From the Scholastic Bookshelf: How to Talk to Kids About Siblings

Being a brother or sister is a big responsibility. Here's how to start a conversation about it.

Feb 08, 2022



From the Scholastic Bookshelf: How to Talk to Kids About Siblings

Feb 08, 2022

When a child enters the family picture, households change forever. For families with more than one child, irreplaceable bonds are created between siblings. Whether you’re bringing a newborn home to meet an older brother or sister, or are mediating fights between teens, dynamics between siblings are constantly evolving. 

With new arrivals comes structure and responsibility. Siblings play a role in the family’s adjustment. You may discover your older child has feelings of jealousy or resentment toward your new child, or may feel neglected. As your children grow, you’ll navigate more complex personality clashes. Having resources at hand, especially a book with characters your child can relate to, can be an enormous help when discussing the unique bonds that siblings share. 

For its 100th anniversary, Scholastic spoke with experts to identify a set of tips, articles, and books that make starting a conversation with your child about a new baby or sibling dynamics easier. These resources are part of a broader initiative, called the Scholastic Bookshelf, created for Instagram to raise awareness around contemporary issues affecting children today. 

When you’re ready to talk to your child about what it means to be a sibling, older or younger, these resources can make the conversation a bit easier. 

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Little Reads for Big Brothers and Sisters:

Becoming a new big brother or sister is exciting — and more than a little scary! The adorable illustrations in I Am a Big Brother! by Caroline Jayne Church will ease your child into the role. Church’s sweet story, perfect for read-alouds, celebrates the joys of a new arrival while examining the transitions that take place. It’s a tender way to connect with your older child about what it means to be part of a growing family.

Some bumps are to be expected in the early years as siblings adjust to one another. Some may take to their new role as caretaker, while others may require extra space and independence. These years won’t be without a little competition and teasing as well, as each child carves out their own personality. 

In The Little Red Fort, Ruby is determined to build a fort from salvaged boards she finds — one of an endless number of creative ideas. She invites her brothers to help, but they shun the idea and doubt her builder abilities. When Ruby successfully constructs a fort that everyone wants to play in, she has the last laugh. It’s a new take on a classic premise, one that siblings especially can relate to.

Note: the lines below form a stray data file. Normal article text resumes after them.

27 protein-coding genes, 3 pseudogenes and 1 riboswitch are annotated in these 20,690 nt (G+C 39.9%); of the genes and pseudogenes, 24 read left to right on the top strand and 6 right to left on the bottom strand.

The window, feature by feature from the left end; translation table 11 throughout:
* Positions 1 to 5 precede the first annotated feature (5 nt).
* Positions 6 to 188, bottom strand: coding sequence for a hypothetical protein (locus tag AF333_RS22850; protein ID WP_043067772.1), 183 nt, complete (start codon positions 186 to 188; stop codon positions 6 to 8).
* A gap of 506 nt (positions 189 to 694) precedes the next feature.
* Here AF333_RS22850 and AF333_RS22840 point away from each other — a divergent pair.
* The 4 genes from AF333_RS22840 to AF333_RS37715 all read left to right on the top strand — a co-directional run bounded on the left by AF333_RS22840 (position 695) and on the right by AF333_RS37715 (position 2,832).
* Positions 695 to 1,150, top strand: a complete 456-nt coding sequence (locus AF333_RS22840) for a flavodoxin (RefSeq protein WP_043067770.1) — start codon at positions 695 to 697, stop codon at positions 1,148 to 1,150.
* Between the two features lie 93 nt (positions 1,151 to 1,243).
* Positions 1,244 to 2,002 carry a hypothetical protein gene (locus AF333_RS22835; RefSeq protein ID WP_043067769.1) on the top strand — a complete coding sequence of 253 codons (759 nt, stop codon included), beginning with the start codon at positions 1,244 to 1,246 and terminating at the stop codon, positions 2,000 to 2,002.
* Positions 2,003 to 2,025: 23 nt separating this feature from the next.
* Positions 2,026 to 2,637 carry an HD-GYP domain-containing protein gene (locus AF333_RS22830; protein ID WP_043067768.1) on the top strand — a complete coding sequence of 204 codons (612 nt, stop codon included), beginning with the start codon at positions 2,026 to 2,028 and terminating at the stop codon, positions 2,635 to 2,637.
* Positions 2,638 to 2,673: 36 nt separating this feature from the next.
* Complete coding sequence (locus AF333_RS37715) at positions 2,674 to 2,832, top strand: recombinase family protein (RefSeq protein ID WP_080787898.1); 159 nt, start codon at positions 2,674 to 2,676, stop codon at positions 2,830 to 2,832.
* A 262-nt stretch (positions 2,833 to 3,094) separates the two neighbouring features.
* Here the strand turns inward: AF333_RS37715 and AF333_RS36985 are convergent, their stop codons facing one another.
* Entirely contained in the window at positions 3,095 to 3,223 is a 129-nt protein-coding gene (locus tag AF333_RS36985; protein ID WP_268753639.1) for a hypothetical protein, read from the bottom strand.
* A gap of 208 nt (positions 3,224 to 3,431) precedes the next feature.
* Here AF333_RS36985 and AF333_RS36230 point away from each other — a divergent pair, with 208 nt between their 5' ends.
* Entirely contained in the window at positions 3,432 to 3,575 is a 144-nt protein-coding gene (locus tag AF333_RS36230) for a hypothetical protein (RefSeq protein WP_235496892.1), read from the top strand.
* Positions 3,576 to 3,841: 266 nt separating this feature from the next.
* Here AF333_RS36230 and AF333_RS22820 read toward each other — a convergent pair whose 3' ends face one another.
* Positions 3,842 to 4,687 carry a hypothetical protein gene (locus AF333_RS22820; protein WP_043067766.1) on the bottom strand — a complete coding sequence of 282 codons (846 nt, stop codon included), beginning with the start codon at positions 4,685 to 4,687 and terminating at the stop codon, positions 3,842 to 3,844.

Bigger Reads for Older Siblings:

Older independent readers approaching their teen years will be looking for stories they see themselves in. New York Times best-selling author Raina Telgemeier revisits her relationship with her younger sister and its rocky start in Sisters, a companion to the award-winning graphic memoir Smile

When a new baby arrives, she doesn’t take to Raina in the way Raina had hoped. For years after, their relationship doesn’t change much. But when a new baby brother arrives and a cloud appears over their parents’ marriage, Raina and her sister realize they must figure out how to get along if everyone is to make it through the storm.

In Twins, readers are confronted with the opposite situation: Previously inseparable sisters find themselves growing apart. Maureen and Francine Carter are twins and best friends who have always dressed alike and shared everything. But just before the start of sixth grade, Francine shortens her name to Fran and assumes a whole new set of ambitions, like joining the school chorus and dressing in outfits that distinguish her from her twin sister. Will Fran and Maureen stay best friends forever? Author Varian Johnson explores the interplay of family and identity in this graphic novel about siblings becoming individuals.

Be sure to visit the Scholastic Bookshelf for more resources on becoming a sibling. If you’re having talks with your child about this and other complex topics, and seek tips or book recommendations, visit our Tough Topics hub, where you’ll find a wealth of advice from Scholastic editors to help you navigate challenging conversations thoughtfully. Recent topic additions include:

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